In line with these expanded requirements, Bill C-52 also proposes that the port authorities be required to provide enhanced notice to port users of any new or revised fees that they intend to set. Most notably, the notice under Bill C-52 would need to include a description of the port authority’s fee proposal, the port authority’s reasons for fixing the fee, and the circumstances in which it would apply. As is the case under the current CMA provisions, affected port users may then make written representations to the port authority about the proposed fee.

What remedies will port users have in respect of fees set by a Canadian port authority?

Bill C-52 also seeks to expand the rights of port users to seek a remedy from the Agency where they have complaints about the level or application of port fees. Currently, the CMA only provides for a right of complaint to the Agency where there is alleged to be unjust discrimination in a fee fixed under section 49(1) of the CMA. Bill C-52 seeks to expand this complaint mechanism by:

  • in the first instance, establishing a firm requirement that the port authority must publish a written decision with respect to the implementation of the fee, including reasons for that decision and a summary of any written representations that the port authority received in response to its proposal; and
  • significantly expanding the potential grounds for a complaint to the Agency from only complaints about unjust discrimination, to also include complaints that the fee was not fixed in accordance with any of the other principles referred to in subsection 49(3). This would include, for example, that the fee is not fair and reasonable, that the fee exceeds the amount required for the port authority to be self-sustaining, and/or that the fees were not fixed in accordance with an explicit methodology.

Bill C-52 also strengthens the remedial powers of the Agency if it decides that a complaint about a port authority fee is well-founded. Under the current CMA, the Agency has only a limited ability to “report its findings to the port authority”, which is to then “govern itself accordingly”. Bill C-52 grants power to the Agency to order a port authority to cancel the fee, reinstate a previous version of the fee, issue refunds to users who paid a cancelled fee, reconsider the fee, or take any other measure the Agency considers appropriate in the circumstances. The proposed amendments also give the Agency the power to make rules for the recovery of fees arising from the hearing of the complaint.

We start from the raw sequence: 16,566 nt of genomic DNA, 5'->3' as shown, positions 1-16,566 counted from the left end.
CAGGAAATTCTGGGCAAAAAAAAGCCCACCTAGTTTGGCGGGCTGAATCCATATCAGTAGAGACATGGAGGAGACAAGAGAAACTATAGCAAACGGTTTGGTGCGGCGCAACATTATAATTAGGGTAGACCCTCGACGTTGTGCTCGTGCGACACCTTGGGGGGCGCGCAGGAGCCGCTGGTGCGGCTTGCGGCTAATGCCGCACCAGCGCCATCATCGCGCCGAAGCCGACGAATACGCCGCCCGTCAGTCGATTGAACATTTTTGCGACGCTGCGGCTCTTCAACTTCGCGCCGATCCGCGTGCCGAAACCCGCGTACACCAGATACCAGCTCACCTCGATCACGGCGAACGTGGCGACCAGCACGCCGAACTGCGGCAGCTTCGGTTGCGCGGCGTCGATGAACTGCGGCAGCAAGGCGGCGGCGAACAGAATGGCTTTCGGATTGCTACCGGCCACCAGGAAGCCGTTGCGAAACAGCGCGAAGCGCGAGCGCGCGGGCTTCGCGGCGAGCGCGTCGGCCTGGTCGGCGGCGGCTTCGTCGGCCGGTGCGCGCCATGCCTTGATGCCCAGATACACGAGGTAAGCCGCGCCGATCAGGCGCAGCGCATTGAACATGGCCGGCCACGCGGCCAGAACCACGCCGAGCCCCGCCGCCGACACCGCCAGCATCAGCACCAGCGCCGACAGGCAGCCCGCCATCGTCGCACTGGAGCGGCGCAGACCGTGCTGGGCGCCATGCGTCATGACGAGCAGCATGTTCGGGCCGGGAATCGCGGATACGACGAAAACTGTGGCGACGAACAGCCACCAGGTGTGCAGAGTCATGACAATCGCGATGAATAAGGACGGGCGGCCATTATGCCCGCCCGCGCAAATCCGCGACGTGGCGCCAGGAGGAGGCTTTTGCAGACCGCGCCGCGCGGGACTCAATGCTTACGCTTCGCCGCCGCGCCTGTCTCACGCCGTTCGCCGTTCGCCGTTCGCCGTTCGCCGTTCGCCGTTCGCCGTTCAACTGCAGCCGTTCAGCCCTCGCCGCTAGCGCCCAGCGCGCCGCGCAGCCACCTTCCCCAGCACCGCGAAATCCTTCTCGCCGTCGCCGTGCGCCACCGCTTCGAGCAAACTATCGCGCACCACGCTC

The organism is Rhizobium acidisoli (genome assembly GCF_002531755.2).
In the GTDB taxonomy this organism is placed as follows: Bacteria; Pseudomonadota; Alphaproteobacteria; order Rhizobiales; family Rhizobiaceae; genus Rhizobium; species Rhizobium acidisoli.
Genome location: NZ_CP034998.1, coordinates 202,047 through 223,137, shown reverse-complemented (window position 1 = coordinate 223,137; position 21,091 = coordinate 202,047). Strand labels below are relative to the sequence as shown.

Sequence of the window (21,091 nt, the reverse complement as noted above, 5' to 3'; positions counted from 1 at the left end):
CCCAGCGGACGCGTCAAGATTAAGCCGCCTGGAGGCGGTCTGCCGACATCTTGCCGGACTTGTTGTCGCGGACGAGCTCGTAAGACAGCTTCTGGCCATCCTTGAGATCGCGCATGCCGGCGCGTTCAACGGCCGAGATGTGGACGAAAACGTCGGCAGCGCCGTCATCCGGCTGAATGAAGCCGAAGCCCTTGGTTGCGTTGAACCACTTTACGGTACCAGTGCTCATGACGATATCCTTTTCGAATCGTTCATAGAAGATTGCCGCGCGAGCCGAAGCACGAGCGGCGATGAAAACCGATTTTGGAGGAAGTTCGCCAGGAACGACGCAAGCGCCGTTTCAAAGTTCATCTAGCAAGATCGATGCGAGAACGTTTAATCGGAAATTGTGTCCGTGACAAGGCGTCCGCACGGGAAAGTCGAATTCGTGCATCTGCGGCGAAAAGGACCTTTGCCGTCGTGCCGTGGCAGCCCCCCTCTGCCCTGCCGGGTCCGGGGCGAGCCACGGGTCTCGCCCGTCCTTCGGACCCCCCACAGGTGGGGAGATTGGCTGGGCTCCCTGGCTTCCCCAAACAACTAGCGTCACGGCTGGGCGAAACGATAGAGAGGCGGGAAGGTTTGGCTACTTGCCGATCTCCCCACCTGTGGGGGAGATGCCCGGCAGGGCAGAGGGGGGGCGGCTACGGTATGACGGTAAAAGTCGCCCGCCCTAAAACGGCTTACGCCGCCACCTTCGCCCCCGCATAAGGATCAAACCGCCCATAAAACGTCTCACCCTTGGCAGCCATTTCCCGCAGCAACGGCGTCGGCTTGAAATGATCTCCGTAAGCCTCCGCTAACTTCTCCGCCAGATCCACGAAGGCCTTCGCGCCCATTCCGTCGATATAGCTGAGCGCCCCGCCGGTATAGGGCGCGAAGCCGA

Will the proposed amendments affect port terminal leases?

Finally, the proposed amendments in Bill C-52 would also give the Governor in Council regulation-making powers to implement an alternative dispute resolution process for terminal leases at ports. If passed, those regulations could address the following:

  • the lease-related matters that may be subject to alternative dispute resolution;
  • the users, or classes of users, who may have recourse to alternative dispute resolution;
  • the procedures relating to alternative dispute resolution;
  • the effect of alternative dispute resolution on the parties to a dispute and the remedies available to them; and
  • the role of the Agency in the administration and oversight of alternative dispute resolution.

Transport Canada and the Minister of Transport have not yet specified what these regulations may look like, if passed. However, references to a possible role of the Agency in the administration and oversight of this alternative dispute resolution mechanism may suggest that it could possibly share attributes similar to other alternative dispute remedies which the Agency already oversees including, for example, Final Offer Arbitration and Level of Service arbitration under the Canada Transportation Act.

Our Canadian transportation team will be monitoring Bill C-52 as it reaches second and third readings before the legislature, and any further details that may be provided regarding these proposed amendments.